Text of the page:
The Vocabulary of Foundations

Grades: 
9, 10, 11, 12

Students learn about the different types of foundations and how they differ from other nonprofits. They collaborate to explore what needs their own foundation will address.

Lesson Rating 
0
Duration 
Print50 minutes
Objectives 

The Learners will

  • define foundation and other related terms.
  • collaborate to narrow the focus of their foundation.
  • practice sharing their ideas to a group.
Teacher Preparation 

Prepare the vocabulary words below for student use.

Vocabulary 
  • 990 form: the IRS form that informs the public about the finances of a nonprofit organization
  • annual report: voluntary report issued by a foundation, nonprofit organization, or corporate grantmaking program that provides financial data describing their grantmaking activities
  • assets: the amount of capital or principal –money, stocks, bonds, real estate, or other resources – controlled by a foundation or corporate giving program
  • beneficiary: the grantee receiving funds from a foundation or corporate giving program is the beneficiary
  • board of directors/trustees: individuals who are elected to serve on the managerial board of an organization, such as a foundation
  • budget: the total amount of money allocated for a certain purpose including both income and expenditures 
  • charity: money or help given to aid the needy; an organization, fund, or institution whose purpose is to aid those in need 
  • community foundation: an organization that makes grants for charitable purposes in a specific community or region
  • corporate or company-sponsored foundation: a private foundation whose grant funds are derived primarily from the contributions of a profit-making business organization. Examples include Dow Chemical Foundation and the Ford Motor Company Fund
  • family foundation: an independent private foundation whose funds are derived from members of a single family
  • foundation: an organization created from designated funds from which the income is distributed as grants to not-for-profit organizations or to people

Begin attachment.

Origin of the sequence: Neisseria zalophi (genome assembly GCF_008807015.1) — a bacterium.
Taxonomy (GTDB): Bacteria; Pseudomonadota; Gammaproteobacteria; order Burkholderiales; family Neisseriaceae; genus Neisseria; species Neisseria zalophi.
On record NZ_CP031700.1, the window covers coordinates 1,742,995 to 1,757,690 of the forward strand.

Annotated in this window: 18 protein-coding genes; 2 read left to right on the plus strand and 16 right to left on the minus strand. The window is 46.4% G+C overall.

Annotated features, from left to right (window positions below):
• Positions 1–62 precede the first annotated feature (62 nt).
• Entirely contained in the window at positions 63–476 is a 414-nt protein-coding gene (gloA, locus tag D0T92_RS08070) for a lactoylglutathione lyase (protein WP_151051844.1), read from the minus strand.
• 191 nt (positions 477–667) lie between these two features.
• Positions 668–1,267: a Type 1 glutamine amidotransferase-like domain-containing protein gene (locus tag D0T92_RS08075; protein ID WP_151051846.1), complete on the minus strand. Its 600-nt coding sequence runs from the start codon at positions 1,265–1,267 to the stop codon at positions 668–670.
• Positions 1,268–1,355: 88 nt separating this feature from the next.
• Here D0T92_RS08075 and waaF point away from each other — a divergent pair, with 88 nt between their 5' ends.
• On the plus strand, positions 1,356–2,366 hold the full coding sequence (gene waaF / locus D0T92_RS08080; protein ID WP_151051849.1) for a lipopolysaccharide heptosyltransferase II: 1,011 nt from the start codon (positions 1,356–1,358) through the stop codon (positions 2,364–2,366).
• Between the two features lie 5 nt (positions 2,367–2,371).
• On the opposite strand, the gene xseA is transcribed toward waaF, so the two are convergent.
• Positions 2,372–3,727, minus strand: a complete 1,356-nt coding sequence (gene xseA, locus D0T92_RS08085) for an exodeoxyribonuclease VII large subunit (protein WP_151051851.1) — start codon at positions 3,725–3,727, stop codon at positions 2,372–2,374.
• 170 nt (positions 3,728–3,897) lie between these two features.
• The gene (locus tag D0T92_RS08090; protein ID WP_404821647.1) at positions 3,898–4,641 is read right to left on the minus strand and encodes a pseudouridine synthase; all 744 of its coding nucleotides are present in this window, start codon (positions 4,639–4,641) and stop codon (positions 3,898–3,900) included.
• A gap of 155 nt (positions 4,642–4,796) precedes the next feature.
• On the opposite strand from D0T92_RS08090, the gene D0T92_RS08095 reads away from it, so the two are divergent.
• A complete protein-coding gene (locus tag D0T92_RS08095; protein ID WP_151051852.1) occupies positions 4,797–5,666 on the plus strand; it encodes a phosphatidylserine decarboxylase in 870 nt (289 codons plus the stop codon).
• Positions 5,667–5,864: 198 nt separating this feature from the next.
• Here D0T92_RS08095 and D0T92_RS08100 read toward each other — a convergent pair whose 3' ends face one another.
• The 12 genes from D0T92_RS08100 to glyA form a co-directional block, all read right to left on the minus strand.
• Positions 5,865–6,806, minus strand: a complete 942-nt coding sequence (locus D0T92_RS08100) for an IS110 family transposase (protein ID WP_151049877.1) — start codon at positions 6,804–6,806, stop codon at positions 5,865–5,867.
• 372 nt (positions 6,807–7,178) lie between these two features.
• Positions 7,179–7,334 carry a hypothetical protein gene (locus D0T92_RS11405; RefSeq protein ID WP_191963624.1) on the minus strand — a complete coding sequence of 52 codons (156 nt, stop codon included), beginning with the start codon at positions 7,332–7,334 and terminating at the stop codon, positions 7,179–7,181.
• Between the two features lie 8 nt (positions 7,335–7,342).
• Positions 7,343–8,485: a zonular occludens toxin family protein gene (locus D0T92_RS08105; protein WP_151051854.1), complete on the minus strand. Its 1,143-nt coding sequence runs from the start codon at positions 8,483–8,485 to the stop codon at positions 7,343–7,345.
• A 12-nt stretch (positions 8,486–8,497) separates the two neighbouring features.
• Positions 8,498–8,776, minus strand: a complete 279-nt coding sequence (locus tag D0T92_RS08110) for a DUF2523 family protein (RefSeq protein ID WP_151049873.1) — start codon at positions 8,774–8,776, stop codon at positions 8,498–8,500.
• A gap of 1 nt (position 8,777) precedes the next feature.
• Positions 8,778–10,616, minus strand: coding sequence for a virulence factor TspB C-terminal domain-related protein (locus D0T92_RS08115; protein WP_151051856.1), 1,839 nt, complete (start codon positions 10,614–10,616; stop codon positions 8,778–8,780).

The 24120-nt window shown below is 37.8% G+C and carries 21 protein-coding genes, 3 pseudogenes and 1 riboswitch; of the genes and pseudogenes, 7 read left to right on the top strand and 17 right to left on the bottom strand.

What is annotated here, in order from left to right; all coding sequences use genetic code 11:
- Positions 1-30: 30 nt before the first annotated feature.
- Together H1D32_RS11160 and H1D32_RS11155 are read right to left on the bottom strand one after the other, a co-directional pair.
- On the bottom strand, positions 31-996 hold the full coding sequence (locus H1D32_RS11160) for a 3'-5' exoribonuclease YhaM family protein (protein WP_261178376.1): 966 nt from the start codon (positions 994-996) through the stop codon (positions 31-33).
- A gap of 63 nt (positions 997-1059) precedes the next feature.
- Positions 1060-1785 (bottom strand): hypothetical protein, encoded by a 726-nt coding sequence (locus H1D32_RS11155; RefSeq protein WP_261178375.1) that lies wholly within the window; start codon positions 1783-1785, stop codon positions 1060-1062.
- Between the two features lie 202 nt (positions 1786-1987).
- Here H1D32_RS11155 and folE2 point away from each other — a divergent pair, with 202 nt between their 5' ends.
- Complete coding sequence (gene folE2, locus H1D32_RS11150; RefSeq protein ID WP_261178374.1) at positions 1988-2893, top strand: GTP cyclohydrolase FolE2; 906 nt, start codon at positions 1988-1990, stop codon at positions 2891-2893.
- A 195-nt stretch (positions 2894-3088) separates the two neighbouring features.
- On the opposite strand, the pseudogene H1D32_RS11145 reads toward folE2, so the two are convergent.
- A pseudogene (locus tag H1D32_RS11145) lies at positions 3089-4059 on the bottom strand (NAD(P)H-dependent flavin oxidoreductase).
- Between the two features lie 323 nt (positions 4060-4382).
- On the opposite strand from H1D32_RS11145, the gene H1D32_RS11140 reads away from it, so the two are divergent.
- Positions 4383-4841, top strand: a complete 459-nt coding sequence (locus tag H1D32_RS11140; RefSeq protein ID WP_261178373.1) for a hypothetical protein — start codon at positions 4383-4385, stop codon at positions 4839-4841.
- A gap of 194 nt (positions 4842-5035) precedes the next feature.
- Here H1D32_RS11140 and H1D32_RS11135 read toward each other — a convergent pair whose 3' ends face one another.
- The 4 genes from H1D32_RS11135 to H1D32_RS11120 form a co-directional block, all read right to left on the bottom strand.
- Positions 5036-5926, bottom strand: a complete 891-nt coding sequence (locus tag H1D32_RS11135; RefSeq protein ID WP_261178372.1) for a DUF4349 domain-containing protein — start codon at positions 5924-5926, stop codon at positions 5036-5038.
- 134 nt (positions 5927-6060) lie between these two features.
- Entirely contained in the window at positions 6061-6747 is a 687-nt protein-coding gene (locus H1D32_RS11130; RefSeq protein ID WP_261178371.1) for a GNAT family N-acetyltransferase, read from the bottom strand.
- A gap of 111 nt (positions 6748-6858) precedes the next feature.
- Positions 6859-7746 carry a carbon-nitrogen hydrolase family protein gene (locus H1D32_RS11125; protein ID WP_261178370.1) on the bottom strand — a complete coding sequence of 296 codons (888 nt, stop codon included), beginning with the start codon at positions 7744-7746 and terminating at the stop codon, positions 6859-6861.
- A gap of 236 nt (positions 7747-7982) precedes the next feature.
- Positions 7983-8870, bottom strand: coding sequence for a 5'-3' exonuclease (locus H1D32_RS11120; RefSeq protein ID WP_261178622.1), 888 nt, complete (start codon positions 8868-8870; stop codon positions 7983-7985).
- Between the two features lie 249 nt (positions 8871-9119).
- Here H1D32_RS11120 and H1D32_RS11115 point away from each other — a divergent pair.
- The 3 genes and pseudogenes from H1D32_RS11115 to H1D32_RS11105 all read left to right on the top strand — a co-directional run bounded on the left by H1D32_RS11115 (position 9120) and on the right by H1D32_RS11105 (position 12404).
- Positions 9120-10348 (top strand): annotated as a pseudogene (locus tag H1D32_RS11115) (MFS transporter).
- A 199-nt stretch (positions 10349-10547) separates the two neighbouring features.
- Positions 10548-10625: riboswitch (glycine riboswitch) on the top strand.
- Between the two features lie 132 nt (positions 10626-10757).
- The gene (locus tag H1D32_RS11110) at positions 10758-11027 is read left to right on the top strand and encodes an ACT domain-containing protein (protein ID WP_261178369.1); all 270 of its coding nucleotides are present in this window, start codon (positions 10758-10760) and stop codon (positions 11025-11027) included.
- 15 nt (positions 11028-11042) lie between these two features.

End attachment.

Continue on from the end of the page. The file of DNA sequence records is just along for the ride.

• fundraising: soliciting money to benefit a cause or organization
  • grant: a financial donation given to support a person, organization, project or program. Most grants are awarded to not-for-profit organizations.
  • nonprofit organization: an organization whose income is not used for the benefit or private gain of stockholders, directors, or any other persons with an interest in the company
  • request for proposal (RFP): When the government or a foundation issues a new contract or grant program, it sends out RFPs to agencies that might be qualified to participate
Home Connection 

Send home the vocabulary in preparation of a vocabulary quiz the following day.

Reflection 

What is the benefit of working together to accomplish something?

Instructions

Print
  1. Ask the students if they know of any foundations. They may be familiar with their community foundation, their school's education foundation, or a local corporate or family foundation. Discuss how a foundation differs from other nonprofits in that they grant funds to nonprofits or individuals who will help them address the needs they care about. Ask, "Where do you think foundations get the money they grant?"

  2. Tell the students that different foundations get their money in different ways. A corporate foundation may get money from the profits of a business. A community foundation may raise money through a fundraiser from people who want the foundation to address community needs. 

  3. In this unit, the students are going to start their own foundation. Tell them to work as teams to learn their vocabulary words, particularly comparing different foundations. After they learn their vocabulary, they will start discussing what needs their own foundation can focus on.

  4. Ask the students what they like about their community and what they think needs improvement. Through discussion, brainstorm different areas of need, such as the environment, clean water, poverty, animal welfare, better schools, and literacy.

  5. Group students according to the area of need they are interested in. Have each group write a paragraph about what their original foundation could do to address the need they care about. Have them use at least three of the new vocabulary words in their paragraphs. The groups may be from two to six people, and more than one group may write about the same issue or need. 

  6. Groups share their paragraphs with the whole class and get feedback through discussion:

    • What ideas interest you?
    • What could a student-run foundation be called?
    • What other subjects have special vocabularies?
    • In what ways does working together strengthen ideas?